It was announced by its adherents and promoters as one of the most important of the principles of this new system of filling the civil offices that where the political views of the incumbent of public office could not rightfully affect or in any manner determine the means or method of the performance of his official duties, and where he stood in no confidential position towards a superior, that in such case his appointment to, or his tenure of such office should in no way depend upon or be affected by his "politics." Instead of the old method of obtaining an appointment, a new one was proclaimed, which was to be based solely upon merit, to be proved by an open, public and competitive examination, free to all candidates, and the person who was the best qualified, all proper circumstances being considered, should be appointed. Legislation looking to this end was enacted in New York. The full benefits of such a system have not yet, it is said, been given by the legislation in question, because it does not go far enough. But it is claimed that even such as has been enacted tends to give permanency of tenure to the appointee, and thus to relieve him from constant anxieties as to his future means of livelihood, and to give him on that account more inclination and ambition to discharge his duties well and efficiently. As to the appointing power, it is also said that its tendency is to leave him at leisure to attend to the important duties of his own office without a constant drain upon his time and his temper in attending to the claims of office seekers.

If the system were to be carried out to its fullest extent by appropriate legislation, and if the laws thus enacted were to be enforced bona fide and with cordial heartiness by the men to whose hands it would necessarily be confided, it has been confidently predicted that the improvements in our entire civil service would be such that no unprejudiced citizen would ever give his consent to return to the old order of things.

I have stated in a somewhat summary manner the system which was in active operation concerning the appointment to civil office in the state and nation prior to the enactment of recent legislation upon the subject. That the former system was bad, very bad indeed, is a fact regarding which it is almost impossible to dispute. All intelligent, unprejudiced and disinterested opinion runs most strongly in that direction. Legislation of the character of that under discussion is in this country, and, as yet, somewhat experimental in its nature. It is experimental because it has been so little tried up to this time, but that the results, if the legislation be fairly carried out, will be immeasurably superior to those obtained under the old system, is a prediction most confidently made by those whose knowledge upon the subject is the greatest. It is somewhat difficult to imagine a worse than the old system of appointments to civil office. That a letter carrier should lose his position because his views upon the question of the tariff were not in accordance with the ruling power seems to be the very height of absurdity.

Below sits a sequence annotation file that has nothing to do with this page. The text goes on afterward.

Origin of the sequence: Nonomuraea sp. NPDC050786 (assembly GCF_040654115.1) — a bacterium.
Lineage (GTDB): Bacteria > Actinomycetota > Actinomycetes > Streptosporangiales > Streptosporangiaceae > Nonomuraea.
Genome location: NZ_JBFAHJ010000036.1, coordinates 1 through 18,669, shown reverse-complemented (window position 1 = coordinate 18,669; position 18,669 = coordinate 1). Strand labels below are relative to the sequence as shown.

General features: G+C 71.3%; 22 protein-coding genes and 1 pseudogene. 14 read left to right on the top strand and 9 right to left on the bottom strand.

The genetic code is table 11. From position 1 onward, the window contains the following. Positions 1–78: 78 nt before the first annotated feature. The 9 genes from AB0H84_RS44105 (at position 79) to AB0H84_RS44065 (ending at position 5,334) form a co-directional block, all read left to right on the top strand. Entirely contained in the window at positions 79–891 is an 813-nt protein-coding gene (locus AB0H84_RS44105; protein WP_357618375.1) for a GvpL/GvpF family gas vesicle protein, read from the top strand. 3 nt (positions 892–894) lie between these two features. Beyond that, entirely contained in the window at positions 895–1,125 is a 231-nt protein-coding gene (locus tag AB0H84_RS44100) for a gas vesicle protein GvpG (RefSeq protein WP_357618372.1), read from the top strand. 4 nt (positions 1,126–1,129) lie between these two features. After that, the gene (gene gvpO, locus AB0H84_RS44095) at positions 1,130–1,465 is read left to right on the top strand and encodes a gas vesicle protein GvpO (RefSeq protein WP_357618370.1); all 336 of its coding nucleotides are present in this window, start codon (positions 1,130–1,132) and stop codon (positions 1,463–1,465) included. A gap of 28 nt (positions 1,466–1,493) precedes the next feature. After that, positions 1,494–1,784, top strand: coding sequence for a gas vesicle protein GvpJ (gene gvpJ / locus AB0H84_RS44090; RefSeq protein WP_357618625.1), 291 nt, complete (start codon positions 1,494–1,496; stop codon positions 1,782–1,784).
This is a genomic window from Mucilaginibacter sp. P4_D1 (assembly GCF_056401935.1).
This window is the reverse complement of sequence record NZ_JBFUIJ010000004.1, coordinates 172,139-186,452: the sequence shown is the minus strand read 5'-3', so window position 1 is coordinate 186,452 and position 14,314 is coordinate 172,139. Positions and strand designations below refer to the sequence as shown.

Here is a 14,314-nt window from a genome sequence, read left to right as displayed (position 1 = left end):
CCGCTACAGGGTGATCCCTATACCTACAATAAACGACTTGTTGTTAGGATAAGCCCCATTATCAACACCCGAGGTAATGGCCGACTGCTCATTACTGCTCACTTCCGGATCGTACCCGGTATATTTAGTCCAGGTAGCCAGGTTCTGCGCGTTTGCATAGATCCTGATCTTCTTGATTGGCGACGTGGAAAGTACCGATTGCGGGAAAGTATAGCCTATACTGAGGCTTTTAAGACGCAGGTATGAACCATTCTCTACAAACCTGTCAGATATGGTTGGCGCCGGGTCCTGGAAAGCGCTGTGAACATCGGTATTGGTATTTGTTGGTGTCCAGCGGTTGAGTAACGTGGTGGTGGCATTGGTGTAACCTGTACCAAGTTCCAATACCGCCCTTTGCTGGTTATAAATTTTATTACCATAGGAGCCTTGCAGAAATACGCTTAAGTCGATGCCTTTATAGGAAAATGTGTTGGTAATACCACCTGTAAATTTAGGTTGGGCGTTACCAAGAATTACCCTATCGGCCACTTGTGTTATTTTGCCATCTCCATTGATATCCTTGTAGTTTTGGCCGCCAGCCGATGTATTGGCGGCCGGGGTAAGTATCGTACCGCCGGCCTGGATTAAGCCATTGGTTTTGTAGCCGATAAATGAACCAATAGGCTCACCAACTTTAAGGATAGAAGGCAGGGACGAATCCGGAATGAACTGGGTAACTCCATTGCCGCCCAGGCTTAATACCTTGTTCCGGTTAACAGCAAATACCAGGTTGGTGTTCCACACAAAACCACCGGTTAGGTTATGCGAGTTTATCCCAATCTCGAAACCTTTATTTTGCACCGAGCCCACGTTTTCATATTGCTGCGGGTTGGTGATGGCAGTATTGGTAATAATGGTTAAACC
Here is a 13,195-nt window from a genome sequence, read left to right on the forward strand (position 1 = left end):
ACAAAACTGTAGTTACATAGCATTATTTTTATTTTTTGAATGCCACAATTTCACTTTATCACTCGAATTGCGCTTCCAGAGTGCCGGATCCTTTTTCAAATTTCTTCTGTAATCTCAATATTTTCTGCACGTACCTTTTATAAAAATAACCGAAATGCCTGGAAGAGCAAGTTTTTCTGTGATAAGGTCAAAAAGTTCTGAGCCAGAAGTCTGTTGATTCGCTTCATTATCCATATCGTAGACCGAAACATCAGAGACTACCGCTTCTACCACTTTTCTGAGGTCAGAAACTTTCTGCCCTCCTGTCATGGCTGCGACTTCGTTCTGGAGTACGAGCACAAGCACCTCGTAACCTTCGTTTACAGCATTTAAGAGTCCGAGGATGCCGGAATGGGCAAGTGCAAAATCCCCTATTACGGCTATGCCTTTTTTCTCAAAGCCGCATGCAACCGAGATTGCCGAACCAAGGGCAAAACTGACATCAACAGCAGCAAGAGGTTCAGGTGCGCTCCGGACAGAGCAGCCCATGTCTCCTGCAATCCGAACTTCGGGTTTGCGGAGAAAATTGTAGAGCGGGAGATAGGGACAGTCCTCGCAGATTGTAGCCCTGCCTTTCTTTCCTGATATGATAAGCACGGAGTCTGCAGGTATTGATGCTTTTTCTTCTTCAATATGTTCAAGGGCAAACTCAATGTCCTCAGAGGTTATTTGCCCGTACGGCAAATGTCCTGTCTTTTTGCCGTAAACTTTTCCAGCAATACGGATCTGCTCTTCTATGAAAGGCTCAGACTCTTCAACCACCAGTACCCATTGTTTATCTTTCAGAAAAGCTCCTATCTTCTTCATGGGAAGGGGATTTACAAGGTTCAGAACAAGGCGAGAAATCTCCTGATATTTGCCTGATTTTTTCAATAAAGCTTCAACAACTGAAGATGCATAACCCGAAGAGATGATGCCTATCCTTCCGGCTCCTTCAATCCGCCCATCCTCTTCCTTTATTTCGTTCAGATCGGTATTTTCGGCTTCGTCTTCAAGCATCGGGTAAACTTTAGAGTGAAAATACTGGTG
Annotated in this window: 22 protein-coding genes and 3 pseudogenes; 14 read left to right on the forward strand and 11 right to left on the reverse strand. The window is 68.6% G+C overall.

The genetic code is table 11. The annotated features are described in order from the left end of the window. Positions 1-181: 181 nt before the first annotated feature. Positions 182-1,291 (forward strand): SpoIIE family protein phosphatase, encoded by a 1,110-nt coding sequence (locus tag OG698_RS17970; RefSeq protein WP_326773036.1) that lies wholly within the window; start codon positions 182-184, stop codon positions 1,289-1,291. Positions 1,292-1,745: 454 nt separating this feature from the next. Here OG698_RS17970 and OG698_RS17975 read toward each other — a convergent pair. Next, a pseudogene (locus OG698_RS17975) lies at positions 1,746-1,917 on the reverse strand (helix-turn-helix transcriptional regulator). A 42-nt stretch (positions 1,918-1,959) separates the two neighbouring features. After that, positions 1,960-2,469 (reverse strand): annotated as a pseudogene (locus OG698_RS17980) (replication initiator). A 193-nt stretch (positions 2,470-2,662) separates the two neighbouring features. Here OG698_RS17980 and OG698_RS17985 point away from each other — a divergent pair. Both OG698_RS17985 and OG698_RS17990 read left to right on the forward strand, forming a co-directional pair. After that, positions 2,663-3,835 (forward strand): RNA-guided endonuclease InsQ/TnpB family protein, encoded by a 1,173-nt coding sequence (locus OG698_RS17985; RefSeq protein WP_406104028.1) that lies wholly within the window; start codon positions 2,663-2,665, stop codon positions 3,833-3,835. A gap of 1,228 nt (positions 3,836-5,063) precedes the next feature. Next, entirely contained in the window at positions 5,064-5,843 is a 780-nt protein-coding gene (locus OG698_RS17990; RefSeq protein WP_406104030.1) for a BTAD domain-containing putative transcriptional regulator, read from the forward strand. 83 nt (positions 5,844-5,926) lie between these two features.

An earnest desire for the general welfare would suggest a fair trial of this new system. A strict and full enforcement of the legislation already enacted in this state on that subject would be the only means of making the experiment.

But the defendant Diebold challenges the legislation in question, and asserts that it is unconstitutional on several alleged grounds, and, if in error as to that, he asserts that there are other reasons why it is inapplicable to his case. If the legislative acts under consideration violate in any particular the Constitution of our state, it is the duty of this court to so decide without regard to consequences. In determining that question, however, we must be guided in the discussion by the rules of construction which are so well known and which should control all courts. The act of the legislature must be plainly at variance with some provision of the Constitution before a court will so declare it. Doubtful questions will be resolved in favor of the validity of the legislative act.

The defendant alleges that the acts are unconstitutional because among other reasons they provide for the appointment by the governor, and for the confirmation by the senate, of three persons as state civil service commissioners, not more than two of whom shall be adherents of the same party. This last provision, preventing the formation of a civil service board of commissioners from one political party is cited as a violation of article 1, section 1 of our Constitution, which declares that "no member of this state shall be disfranchised or deprived of any of the rights or privileges secured to any citizen thereof, unless by the law of the land or judgment of his peers." The provision is also claimed to be a violation of that part of section 6 of article 1, which declares that no person shall be "deprived of life, liberty or property without due process of law." Provisions of a nature similar to this act are contained in numerous statutes, which have been enacted since the adoption of our Constitution. Among the latest are those creating the state railroad commission and the state board of arbitration. In appointing such commissioners the governor is not permitted to take them all from one party. None of these statutes has been held unconstitutional, and so far as I can discover this provision has never even been assailed as a violation of the Constitution. It is not conclusive of course, yet the fact that up to this time no such claim has been made in any legal discussion, while statutes containing provisions of this kind have been frequent, is something of an argument in favor of their validity.

We feel quite clear that such provisions are not in violation of the first section of article 1 of the Constitution. A citizen is not, within the meaning of this section, in such a case disfranchised nor is he deprived of any right or privilege secured to any other citizen of the state. No definition that could be given would probably include all the cases that such section might cover, and it is never well to attempt a general definition in matters of this nature. It is enough to say as each case presents itself that it is or is not included within the section.